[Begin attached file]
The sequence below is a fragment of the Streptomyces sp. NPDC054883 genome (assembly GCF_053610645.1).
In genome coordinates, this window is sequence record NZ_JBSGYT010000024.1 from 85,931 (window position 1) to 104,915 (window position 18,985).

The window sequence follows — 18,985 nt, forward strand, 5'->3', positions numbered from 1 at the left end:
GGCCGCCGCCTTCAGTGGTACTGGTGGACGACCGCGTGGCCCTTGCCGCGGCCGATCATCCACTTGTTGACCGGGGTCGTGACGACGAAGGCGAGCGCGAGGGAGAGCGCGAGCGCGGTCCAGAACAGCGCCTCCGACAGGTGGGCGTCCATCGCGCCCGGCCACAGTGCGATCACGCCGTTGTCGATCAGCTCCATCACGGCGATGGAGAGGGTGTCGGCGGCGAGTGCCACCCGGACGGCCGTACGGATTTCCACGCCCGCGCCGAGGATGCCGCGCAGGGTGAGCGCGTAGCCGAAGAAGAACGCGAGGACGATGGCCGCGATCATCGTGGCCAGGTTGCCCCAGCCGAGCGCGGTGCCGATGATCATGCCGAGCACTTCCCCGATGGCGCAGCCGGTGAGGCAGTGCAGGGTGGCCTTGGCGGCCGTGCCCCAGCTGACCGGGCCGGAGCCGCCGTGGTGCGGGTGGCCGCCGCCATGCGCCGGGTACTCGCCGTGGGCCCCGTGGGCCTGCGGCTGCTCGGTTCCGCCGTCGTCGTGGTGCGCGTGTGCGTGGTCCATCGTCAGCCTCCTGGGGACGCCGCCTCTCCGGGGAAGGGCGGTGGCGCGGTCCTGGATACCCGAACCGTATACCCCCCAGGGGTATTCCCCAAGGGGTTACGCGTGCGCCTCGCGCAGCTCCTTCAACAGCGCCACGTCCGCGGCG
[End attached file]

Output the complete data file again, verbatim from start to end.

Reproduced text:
The sequence below is a fragment of the Streptomyces sp. NPDC054883 genome (assembly GCF_053610645.1).
In genome coordinates, this window is sequence record NZ_JBSGYT010000024.1 from 85,931 (window position 1) to 104,915 (window position 18,985).

The window sequence follows — 18,985 nt, forward strand, 5'->3', positions numbered from 1 at the left end:
GGCCGCCGCCTTCAGTGGTACTGGTGGACGACCGCGTGGCCCTTGCCGCGGCCGATCATCCACTTGTTGACCGGGGTCGTGACGACGAAGGCGAGCGCGAGGGAGAGCGCGAGCGCGGTCCAGAACAGCGCCTCCGACAGGTGGGCGTCCATCGCGCCCGGCCACAGTGCGATCACGCCGTTGTCGATCAGCTCCATCACGGCGATGGAGAGGGTGTCGGCGGCGAGTGCCACCCGGACGGCCGTACGGATTTCCACGCCCGCGCCGAGGATGCCGCGCAGGGTGAGCGCGTAGCCGAAGAAGAACGCGAGGACGATGGCCGCGATCATCGTGGCCAGGTTGCCCCAGCCGAGCGCGGTGCCGATGATCATGCCGAGCACTTCCCCGATGGCGCAGCCGGTGAGGCAGTGCAGGGTGGCCTTGGCGGCCGTGCCCCAGCTGACCGGGCCGGAGCCGCCGTGGTGCGGGTGGCCGCCGCCATGCGCCGGGTACTCGCCGTGGGCCCCGTGGGCCTGCGGCTGCTCGGTTCCGCCGTCGTCGTGGTGCGCGTGTGCGTGGTCCATCGTCAGCCTCCTGGGGACGCCGCCTCTCCGGGGAAGGGCGGTGGCGCGGTCCTGGATACCCGAACCGTATACCCCCCAGGGGTATTCCCCAAGGGGTTACGCGTGCGCCTCGCGCAGCTCCTTCAACAGCGCCACGTCCGCGGCG